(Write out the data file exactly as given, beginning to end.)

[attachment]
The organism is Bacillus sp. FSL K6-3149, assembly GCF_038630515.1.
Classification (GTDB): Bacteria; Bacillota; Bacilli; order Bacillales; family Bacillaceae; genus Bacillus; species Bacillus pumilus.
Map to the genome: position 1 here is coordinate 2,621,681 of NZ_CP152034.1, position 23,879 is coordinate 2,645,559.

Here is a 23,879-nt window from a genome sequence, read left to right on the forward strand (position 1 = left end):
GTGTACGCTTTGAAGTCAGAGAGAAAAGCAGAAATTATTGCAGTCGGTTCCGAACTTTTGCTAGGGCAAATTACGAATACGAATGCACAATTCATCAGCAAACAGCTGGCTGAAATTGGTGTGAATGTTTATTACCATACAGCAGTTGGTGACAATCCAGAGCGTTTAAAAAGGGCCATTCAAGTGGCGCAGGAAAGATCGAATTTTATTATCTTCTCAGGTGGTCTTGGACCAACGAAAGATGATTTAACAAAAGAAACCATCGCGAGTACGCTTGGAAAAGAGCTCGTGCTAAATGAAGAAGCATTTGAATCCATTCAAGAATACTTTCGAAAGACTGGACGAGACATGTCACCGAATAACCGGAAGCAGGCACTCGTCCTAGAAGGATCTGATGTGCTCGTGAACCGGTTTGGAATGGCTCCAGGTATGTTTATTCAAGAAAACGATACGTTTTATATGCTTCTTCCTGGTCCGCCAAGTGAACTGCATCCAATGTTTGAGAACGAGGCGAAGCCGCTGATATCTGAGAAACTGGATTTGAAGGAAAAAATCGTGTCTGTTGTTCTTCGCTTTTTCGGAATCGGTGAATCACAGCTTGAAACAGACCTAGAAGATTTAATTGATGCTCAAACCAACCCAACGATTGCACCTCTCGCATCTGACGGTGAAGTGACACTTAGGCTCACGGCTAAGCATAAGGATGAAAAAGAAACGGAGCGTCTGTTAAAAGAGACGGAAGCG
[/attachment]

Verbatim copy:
The organism is Bacillus sp. FSL K6-3149, assembly GCF_038630515.1.
Classification (GTDB): Bacteria; Bacillota; Bacilli; order Bacillales; family Bacillaceae; genus Bacillus; species Bacillus pumilus.
Map to the genome: position 1 here is coordinate 2,621,681 of NZ_CP152034.1, position 23,879 is coordinate 2,645,559.

Here is a 23,879-nt window from a genome sequence, read left to right on the forward strand (position 1 = left end):
GTGTACGCTTTGAAGTCAGAGAGAAAAGCAGAAATTATTGCAGTCGGTTCCGAACTTTTGCTAGGGCAAATTACGAATACGAATGCACAATTCATCAGCAAACAGCTGGCTGAAATTGGTGTGAATGTTTATTACCATACAGCAGTTGGTGACAATCCAGAGCGTTTAAAAAGGGCCATTCAAGTGGCGCAGGAAAGATCGAATTTTATTATCTTCTCAGGTGGTCTTGGACCAACGAAAGATGATTTAACAAAAGAAACCATCGCGAGTACGCTTGGAAAAGAGCTCGTGCTAAATGAAGAAGCATTTGAATCCATTCAAGAATACTTTCGAAAGACTGGACGAGACATGTCACCGAATAACCGGAAGCAGGCACTCGTCCTAGAAGGATCTGATGTGCTCGTGAACCGGTTTGGAATGGCTCCAGGTATGTTTATTCAAGAAAACGATACGTTTTATATGCTTCTTCCTGGTCCGCCAAGTGAACTGCATCCAATGTTTGAGAACGAGGCGAAGCCGCTGATATCTGAGAAACTGGATTTGAAGGAAAAAATCGTGTCTGTTGTTCTTCGCTTTTTCGGAATCGGTGAATCACAGCTTGAAACAGACCTAGAAGATTTAATTGATGCTCAAACCAACCCAACGATTGCACCTCTCGCATCTGACGGTGAAGTGACACTTAGGCTCACGGCTAAGCATAAGGATGAAAAAGAAACGGAGCGTCTGTTAAAAGAGACGGAAGCG